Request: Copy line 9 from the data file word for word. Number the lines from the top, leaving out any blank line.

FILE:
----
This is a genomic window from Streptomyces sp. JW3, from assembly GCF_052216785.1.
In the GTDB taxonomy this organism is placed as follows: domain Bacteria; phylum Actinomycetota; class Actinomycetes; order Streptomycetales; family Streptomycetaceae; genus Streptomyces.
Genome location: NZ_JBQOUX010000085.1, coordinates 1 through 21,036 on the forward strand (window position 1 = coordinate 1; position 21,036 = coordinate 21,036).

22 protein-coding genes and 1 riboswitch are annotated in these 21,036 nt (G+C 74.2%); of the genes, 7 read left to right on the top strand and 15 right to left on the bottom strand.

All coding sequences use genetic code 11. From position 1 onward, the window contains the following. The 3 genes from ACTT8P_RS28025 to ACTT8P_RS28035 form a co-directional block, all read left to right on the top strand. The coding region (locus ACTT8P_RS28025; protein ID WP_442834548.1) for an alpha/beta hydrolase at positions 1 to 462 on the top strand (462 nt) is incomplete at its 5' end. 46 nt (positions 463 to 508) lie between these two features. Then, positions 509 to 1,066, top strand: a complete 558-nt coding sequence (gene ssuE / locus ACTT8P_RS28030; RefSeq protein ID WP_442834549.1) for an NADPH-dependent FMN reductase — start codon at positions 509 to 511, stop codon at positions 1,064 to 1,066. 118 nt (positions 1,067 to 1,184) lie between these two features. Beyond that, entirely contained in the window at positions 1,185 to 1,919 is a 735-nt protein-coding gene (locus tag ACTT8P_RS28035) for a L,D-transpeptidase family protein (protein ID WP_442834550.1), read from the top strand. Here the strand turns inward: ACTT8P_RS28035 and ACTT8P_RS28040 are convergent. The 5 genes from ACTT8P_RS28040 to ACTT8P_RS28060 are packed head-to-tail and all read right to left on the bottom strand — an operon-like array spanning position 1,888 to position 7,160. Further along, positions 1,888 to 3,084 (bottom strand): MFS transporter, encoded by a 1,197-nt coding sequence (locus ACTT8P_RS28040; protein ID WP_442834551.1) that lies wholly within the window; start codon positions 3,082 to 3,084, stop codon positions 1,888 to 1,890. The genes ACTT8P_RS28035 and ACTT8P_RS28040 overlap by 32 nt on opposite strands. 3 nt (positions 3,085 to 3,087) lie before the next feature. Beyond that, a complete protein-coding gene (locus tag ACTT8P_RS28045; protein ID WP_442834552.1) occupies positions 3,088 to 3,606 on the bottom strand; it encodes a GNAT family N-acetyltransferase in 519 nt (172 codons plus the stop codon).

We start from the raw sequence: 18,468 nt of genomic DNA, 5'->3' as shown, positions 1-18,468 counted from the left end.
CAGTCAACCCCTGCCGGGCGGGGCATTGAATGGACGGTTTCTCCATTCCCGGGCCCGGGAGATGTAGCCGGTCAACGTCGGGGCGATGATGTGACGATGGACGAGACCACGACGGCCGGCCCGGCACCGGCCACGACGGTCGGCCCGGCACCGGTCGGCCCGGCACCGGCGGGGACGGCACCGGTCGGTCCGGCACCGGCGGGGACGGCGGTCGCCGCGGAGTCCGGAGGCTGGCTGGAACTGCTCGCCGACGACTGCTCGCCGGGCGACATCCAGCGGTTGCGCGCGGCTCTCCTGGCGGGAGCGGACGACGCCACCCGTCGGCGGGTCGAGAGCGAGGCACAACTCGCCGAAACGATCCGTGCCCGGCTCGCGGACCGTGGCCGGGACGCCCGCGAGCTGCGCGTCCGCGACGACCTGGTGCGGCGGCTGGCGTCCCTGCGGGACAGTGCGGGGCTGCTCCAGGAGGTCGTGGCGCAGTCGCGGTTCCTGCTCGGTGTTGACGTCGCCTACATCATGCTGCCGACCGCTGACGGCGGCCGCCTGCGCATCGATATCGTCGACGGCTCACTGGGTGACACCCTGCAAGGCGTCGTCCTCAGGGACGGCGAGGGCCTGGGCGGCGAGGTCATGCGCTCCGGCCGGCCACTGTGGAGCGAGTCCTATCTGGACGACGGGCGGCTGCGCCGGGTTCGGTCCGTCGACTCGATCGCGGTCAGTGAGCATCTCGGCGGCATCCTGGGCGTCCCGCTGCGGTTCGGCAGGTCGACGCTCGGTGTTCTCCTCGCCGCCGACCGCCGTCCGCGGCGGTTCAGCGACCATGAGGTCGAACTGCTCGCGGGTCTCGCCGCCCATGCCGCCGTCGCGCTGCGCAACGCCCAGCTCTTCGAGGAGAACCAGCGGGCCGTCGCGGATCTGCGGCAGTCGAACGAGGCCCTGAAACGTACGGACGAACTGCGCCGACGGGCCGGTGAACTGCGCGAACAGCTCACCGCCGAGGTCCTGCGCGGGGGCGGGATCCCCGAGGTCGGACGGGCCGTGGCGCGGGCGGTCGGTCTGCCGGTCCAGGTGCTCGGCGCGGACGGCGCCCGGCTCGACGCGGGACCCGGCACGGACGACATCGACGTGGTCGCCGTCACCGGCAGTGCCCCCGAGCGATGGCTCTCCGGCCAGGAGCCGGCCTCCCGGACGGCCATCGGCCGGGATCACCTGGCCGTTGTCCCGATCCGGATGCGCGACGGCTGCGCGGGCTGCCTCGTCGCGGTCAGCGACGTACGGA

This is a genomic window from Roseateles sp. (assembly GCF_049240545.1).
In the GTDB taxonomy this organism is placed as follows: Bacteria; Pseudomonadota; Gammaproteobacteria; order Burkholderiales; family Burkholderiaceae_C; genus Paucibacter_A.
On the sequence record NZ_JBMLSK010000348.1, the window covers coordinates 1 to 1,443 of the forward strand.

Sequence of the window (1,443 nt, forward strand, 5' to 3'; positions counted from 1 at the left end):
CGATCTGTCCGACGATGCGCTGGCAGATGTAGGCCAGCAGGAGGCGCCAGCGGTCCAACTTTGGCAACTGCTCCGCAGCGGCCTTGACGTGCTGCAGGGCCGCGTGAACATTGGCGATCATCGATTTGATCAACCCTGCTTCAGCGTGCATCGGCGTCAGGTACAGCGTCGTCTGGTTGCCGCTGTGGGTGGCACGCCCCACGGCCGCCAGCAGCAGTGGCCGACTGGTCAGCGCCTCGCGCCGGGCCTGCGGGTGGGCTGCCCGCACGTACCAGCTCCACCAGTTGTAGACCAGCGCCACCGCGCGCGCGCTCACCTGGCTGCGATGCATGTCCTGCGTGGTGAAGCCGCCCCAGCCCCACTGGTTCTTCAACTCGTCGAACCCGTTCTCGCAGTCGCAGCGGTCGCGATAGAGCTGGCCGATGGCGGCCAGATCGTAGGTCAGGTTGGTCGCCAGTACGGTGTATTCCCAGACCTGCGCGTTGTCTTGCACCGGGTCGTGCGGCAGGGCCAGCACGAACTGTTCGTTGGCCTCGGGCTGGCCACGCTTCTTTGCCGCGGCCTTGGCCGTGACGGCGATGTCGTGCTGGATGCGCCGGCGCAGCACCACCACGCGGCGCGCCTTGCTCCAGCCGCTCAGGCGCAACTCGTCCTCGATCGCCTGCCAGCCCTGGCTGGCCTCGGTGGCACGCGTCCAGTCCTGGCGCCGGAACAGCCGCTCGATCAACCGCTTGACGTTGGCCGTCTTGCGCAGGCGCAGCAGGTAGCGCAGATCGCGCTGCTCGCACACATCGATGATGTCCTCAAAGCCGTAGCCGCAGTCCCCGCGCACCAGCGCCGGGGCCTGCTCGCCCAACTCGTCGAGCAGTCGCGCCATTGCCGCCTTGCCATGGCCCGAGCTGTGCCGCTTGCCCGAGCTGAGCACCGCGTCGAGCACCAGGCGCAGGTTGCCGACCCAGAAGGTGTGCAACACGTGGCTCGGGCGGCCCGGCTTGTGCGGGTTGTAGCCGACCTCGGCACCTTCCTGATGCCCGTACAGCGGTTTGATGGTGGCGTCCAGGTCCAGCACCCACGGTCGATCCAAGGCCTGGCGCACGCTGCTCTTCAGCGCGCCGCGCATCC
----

In the GTDB taxonomy this organism is placed as follows: Bacteria; Pseudomonadota; Gammaproteobacteria; order Burkholderiales; family Burkholderiaceae_C; genus Paucibacter_A.